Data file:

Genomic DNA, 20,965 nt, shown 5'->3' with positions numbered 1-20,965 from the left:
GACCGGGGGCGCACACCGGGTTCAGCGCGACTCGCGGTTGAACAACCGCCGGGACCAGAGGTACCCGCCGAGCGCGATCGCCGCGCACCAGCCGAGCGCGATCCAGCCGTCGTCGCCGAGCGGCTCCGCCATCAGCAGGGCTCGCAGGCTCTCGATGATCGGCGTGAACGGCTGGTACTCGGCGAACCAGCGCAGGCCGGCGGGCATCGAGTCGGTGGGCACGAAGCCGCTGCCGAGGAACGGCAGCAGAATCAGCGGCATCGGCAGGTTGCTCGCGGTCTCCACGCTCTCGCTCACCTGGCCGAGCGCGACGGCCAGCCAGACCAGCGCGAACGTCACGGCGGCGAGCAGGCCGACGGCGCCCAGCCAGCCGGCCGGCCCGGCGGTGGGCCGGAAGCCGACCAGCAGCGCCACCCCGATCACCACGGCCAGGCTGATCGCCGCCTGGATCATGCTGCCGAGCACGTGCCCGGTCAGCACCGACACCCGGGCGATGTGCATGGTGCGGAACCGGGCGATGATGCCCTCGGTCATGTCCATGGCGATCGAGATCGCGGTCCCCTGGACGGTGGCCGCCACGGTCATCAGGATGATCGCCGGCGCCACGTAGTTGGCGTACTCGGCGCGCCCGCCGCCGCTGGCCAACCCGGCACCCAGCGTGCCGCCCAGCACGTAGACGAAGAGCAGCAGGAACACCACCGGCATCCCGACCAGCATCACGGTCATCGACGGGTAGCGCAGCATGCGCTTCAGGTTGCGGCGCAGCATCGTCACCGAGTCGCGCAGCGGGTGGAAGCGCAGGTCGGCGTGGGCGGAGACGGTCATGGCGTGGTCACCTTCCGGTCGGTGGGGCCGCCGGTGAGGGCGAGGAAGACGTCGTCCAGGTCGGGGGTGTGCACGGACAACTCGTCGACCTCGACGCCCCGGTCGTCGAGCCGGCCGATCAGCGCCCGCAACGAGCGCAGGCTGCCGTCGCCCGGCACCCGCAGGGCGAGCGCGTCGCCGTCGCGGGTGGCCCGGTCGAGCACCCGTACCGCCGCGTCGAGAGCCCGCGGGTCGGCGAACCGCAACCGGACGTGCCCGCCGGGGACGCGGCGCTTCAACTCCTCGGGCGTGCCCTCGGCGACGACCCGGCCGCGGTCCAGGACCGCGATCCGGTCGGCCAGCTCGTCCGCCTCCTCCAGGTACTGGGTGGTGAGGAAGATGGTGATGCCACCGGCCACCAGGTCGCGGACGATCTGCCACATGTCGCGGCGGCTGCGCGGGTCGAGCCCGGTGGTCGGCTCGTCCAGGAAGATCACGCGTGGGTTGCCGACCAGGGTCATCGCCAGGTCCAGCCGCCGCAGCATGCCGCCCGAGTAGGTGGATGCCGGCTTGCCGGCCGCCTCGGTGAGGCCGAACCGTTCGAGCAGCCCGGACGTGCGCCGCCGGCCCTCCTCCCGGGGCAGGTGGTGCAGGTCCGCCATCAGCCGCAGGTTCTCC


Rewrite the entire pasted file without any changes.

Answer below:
Genomic DNA, 20,965 nt, shown 5'->3' with positions numbered 1-20,965 from the left:
GACCGGGGGCGCACACCGGGTTCAGCGCGACTCGCGGTTGAACAACCGCCGGGACCAGAGGTACCCGCCGAGCGCGATCGCCGCGCACCAGCCGAGCGCGATCCAGCCGTCGTCGCCGAGCGGCTCCGCCATCAGCAGGGCTCGCAGGCTCTCGATGATCGGCGTGAACGGCTGGTACTCGGCGAACCAGCGCAGGCCGGCGGGCATCGAGTCGGTGGGCACGAAGCCGCTGCCGAGGAACGGCAGCAGAATCAGCGGCATCGGCAGGTTGCTCGCGGTCTCCACGCTCTCGCTCACCTGGCCGAGCGCGACGGCCAGCCAGACCAGCGCGAACGTCACGGCGGCGAGCAGGCCGACGGCGCCCAGCCAGCCGGCCGGCCCGGCGGTGGGCCGGAAGCCGACCAGCAGCGCCACCCCGATCACCACGGCCAGGCTGATCGCCGCCTGGATCATGCTGCCGAGCACGTGCCCGGTCAGCACCGACACCCGGGCGATGTGCATGGTGCGGAACCGGGCGATGATGCCCTCGGTCATGTCCATGGCGATCGAGATCGCGGTCCCCTGGACGGTGGCCGCCACGGTCATCAGGATGATCGCCGGCGCCACGTAGTTGGCGTACTCGGCGCGCCCGCCGCCGCTGGCCAACCCGGCACCCAGCGTGCCGCCCAGCACGTAGACGAAGAGCAGCAGGAACACCACCGGCATCCCGACCAGCATCACGGTCATCGACGGGTAGCGCAGCATGCGCTTCAGGTTGCGGCGCAGCATCGTCACCGAGTCGCGCAGCGGGTGGAAGCGCAGGTCGGCGTGGGCGGAGACGGTCATGGCGTGGTCACCTTCCGGTCGGTGGGGCCGCCGGTGAGGGCGAGGAAGACGTCGTCCAGGTCGGGGGTGTGCACGGACAACTCGTCGACCTCGACGCCCCGGTCGTCGAGCCGGCCGATCAGCGCCCGCAACGAGCGCAGGCTGCCGTCGCCCGGCACCCGCAGGGCGAGCGCGTCGCCGTCGCGGGTGGCCCGGTCGAGCACCCGTACCGCCGCGTCGAGAGCCCGCGGGTCGGCGAACCGCAACCGGACGTGCCCGCCGGGGACGCGGCGCTTCAACTCCTCGGGCGTGCCCTCGGCGACGACCCGGCCGCGGTCCAGGACCGCGATCCGGTCGGCCAGCTCGTCCGCCTCCTCCAGGTACTGGGTGGTGAGGAAGATGGTGATGCCACCGGCCACCAGGTCGCGGACGATCTGCCACATGTCGCGGCGGCTGCGCGGGTCGAGCCCGGTGGTCGGCTCGTCCAGGAAGATCACGCGTGGGTTGCCGACCAGGGTCATCGCCAGGTCCAGCCGCCGCAGCATGCCGCCCGAGTAGGTGGATGCCGGCTTGCCGGCCGCCTCGGTGAGGCCGAACCGTTCGAGCAGCCCGGACGTGCGCCGCCGGCCCTCCTCCCGGGGCAGGTGGTGCAGGTCCGCCATCAGCCGCAGGTTCTCC